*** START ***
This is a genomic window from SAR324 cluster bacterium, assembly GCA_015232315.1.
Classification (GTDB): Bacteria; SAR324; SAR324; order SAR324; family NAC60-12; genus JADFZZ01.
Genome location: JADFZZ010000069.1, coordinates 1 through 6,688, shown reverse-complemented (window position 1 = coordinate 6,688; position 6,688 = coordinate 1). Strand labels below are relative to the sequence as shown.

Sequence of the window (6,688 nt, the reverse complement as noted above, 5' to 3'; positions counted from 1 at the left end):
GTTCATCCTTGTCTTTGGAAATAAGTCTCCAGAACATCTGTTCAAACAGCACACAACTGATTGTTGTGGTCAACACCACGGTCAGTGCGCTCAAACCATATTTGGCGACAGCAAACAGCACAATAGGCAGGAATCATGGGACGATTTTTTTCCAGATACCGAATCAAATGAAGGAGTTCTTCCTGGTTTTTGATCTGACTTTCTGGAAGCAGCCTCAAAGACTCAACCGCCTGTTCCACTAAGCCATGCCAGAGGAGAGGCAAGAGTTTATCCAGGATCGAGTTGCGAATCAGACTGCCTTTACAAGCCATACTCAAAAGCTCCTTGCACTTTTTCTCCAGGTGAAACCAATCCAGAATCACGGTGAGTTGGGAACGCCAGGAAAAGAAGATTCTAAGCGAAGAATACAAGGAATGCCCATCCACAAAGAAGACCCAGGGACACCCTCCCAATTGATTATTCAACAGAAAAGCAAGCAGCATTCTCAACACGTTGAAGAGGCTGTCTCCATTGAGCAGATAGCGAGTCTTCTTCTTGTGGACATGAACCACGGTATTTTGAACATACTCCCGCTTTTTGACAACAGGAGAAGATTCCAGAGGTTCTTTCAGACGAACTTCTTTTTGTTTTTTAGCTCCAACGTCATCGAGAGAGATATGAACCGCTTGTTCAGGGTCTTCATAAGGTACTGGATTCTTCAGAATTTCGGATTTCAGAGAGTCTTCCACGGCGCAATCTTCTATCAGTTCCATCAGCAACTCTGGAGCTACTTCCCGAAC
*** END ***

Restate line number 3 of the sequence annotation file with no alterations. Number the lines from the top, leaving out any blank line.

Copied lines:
Genome location: JADFZZ010000069.1, coordinates 1 through 6,688, shown reverse-complemented (window position 1 = coordinate 6,688; position 6,688 = coordinate 1). Strand labels below are relative to the sequence as shown.